This is not the left that I grew up with, nor do I intend to ever associate with.  These individuals seem to believe that their individualistic solutions to systemic social problems will somehow win the day.  Not gonna happen.

The comparison between the regressive left and religious is worthy of examination.  James Bloodworth makes the comparison in his essay on Unherd.

“But politics as religion invariably comes with a cost. There is, naturally, a constant hunt for heretics. Public denunciations followed by ‘cancellations’ are de rigueur. Rigid adherence to doctrine is celebrated, while those who err are pompously told that they are on the “wrong side of history”. Political spats focus on the moral character of a person rather than the content of their arguments. Public arguments in which, as Swift phrases it, “identity leftists spend a great deal of time expending venom… at fellow leftists with whom they have some minor disagreements” are ubiquitous on Twitter and other social media.

All of this takes the Left further into the echo chamber, away from the people it is supposed to represent. Attitudes which are held by the vast majority of Britons — that there should be some upper limit on immigration, that sex differences exist, that gender isn’t entirely a social construct — are enough to get a person ‘cancelled’ by today’s hobbyist Left. Moreover, the slippery equation of words — or even thoughts — with violence creates a censorious climate where activists feel justified in hounding people from public life completely.”

See the transactivists haranguing women and trying to disrupt two public (in Toronto and Vancouver respectively) gatherings that featured Meghan Murphy and other feminist speakers was solid proof for me of the parallel.

 

This is the talk that the transactivists don’t want you hear. They protested, they shouted, they tried to intimidate the Library and women organizing the event. Share this widely folks, do not let the woke totalitarians win.

  Interesting point of view.  But I do like the notion that individualistic solutions to societal problems isn’t the way go.

“Natalie Wynn has objected to this point by saying that if the objection was really to reinforcing sex stereotypes we’d expect to see feminists directing anger at particularly feminine women. She asked, why do feminists focus their anger on transwomen, rather than people like Kim Kardashian? (Wynn’s video here and a fuller reply from me here). But this question can be answered. While people like Kim Kardashian do conform to sex stereotypes, they don’t necessarily reinforce them. That’s because, as I said already, feminists believe there are as many ways to be a woman as there are women, or more. The only thing you need, to be a woman, is to be female. After that, do whatever you like, be however you want. Being feminine is one of those ways. Because there’s no ‘right’ way to be a woman, being feminine is not a ‘wrong’ way.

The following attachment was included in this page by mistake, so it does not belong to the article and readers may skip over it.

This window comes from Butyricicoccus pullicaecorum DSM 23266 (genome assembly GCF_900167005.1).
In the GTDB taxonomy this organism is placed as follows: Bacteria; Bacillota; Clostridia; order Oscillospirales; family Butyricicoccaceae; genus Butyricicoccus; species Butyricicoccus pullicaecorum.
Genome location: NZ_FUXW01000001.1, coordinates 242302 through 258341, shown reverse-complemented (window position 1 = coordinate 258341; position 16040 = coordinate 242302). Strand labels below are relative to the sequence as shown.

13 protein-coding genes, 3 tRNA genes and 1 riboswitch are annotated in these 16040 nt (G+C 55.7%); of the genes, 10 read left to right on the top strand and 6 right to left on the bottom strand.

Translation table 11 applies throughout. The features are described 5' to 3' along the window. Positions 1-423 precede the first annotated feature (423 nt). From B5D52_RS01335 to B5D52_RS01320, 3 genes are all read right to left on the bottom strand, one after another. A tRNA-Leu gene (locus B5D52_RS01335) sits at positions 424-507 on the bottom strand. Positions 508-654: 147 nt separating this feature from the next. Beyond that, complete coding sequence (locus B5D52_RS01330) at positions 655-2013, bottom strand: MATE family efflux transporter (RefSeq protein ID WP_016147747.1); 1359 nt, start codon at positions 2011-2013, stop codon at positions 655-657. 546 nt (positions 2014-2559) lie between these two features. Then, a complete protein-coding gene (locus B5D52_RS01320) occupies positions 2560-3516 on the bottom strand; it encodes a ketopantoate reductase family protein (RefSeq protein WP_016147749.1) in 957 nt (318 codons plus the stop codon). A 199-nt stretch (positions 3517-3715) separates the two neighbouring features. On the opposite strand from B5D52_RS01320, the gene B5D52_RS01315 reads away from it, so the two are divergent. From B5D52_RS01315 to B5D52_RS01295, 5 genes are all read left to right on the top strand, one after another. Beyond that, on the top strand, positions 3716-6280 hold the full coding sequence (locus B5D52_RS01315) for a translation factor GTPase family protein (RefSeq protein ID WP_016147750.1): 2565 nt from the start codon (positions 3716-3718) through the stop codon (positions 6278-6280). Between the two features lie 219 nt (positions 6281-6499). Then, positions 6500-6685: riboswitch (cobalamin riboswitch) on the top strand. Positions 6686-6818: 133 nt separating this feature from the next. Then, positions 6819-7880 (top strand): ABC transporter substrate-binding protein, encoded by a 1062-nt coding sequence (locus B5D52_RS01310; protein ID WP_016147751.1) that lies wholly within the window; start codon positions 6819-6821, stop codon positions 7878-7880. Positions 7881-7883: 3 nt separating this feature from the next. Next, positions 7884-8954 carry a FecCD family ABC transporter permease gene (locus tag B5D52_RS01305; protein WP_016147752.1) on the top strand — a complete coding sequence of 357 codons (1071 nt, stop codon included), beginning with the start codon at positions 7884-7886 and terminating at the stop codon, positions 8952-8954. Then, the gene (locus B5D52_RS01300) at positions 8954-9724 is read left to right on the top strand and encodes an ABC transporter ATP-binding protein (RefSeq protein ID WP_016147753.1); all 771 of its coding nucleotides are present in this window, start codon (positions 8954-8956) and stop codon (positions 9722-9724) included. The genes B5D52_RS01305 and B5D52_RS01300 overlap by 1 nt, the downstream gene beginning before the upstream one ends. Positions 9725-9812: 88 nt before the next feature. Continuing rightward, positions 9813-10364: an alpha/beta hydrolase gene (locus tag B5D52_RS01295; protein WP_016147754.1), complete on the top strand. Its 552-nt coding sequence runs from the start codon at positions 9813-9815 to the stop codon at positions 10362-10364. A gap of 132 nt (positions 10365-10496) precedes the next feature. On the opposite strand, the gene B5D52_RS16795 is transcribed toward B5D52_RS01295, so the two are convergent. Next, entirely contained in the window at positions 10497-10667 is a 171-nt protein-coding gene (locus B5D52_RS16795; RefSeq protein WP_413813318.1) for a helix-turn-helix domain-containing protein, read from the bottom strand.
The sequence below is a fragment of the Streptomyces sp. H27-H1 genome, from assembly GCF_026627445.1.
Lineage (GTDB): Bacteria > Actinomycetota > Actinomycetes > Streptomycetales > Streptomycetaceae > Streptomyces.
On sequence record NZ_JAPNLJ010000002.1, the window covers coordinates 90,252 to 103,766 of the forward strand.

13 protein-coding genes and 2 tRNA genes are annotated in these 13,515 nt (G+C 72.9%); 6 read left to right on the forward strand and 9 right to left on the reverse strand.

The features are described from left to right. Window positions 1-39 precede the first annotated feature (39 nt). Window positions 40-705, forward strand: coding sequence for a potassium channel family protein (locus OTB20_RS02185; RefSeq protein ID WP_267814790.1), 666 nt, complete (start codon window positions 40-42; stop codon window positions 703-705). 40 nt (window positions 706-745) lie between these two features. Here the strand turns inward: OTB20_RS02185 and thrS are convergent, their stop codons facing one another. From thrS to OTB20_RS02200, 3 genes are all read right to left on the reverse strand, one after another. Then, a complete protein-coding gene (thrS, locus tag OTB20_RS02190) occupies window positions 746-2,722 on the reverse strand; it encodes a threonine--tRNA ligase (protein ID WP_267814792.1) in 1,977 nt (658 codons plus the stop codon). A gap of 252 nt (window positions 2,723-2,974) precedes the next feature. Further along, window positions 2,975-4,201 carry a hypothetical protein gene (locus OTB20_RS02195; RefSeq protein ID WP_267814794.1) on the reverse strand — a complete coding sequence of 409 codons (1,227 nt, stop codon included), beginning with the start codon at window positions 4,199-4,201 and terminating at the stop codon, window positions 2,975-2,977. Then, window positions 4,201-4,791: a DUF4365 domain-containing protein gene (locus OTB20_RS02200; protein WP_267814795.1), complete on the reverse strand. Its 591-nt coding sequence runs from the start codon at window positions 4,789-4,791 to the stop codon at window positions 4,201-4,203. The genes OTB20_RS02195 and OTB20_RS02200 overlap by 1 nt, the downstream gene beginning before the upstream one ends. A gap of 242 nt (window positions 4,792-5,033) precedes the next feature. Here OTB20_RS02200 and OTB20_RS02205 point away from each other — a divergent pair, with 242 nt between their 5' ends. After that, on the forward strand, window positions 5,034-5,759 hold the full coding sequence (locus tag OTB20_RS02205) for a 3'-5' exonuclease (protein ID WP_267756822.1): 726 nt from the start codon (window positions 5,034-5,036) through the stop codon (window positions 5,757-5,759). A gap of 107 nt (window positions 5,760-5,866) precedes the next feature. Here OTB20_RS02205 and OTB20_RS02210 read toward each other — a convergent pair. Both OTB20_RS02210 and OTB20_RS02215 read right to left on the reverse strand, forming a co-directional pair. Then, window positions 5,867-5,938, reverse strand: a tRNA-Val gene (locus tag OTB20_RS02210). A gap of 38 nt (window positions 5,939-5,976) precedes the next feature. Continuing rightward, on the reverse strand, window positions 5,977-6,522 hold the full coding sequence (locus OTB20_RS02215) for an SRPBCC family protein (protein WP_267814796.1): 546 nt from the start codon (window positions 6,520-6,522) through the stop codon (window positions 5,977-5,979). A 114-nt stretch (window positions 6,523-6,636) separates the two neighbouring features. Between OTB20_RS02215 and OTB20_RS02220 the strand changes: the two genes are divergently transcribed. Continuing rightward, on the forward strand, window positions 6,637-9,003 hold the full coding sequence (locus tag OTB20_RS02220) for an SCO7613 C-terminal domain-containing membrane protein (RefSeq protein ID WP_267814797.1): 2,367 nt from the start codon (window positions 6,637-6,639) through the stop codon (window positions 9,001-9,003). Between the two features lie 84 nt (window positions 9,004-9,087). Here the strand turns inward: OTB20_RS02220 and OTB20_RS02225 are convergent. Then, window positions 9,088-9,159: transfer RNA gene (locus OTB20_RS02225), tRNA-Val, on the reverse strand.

But the same goes for being a man. There’s no ‘wrong’ way to be a man, including being feminine (even though of course not everyone in society agrees with feminists on this point). When a transwoman adopts femininity and takes the extra step of claiming to be a woman, he is expressing to the world that he thinks being feminine is not a way to be a man. He reinforces sex stereotypes of masculinity. The usual criticism is made in the other direction: it is a familiar thought that transwomen reinforce sex stereotypes of femininity, because of the type of women they tend to try to be. But I don’t find this particularly persuasive. If this were the only criticism, Wynn would be right to ask why we’re angry with transwomen for doing this but not with women who do it. But because being trans involves a repudiation of one’s sex (or one’s ‘gender’ understood as a sex-typed social role), it necessarily involves the statement that this way I want to be is not a way of being my sex. For example, being sexually subordinated by men is not a way of being a man; being the person who takes care of the house and raises the children is not a way of being a man; taking a passive role and deferring to the man in my life is not a way of being a man; wearing dresses and makeup and having long hair is not a way of being a man; (you get the picture). (I take some of these examples from transwomen Raymond interviewed and quotes from in her book).

The same goes for nonbinary people, because all the ways that nonbinary people are, are ways of being their sex. It’s sex stereotypes that make us think they’re not. If nonbinary people would be the way they want to be (e.g. a female person with an elective double mastectomy and short hair) without claiming not to be their sex, then they would be contributing to the project of busting sex stereotypes. By claiming to be nonbinary instead, they send the message that this is not a way to be their sex, that in order to be this way you must repudiate your sex (or ‘gender’ understood as sex-typed social role).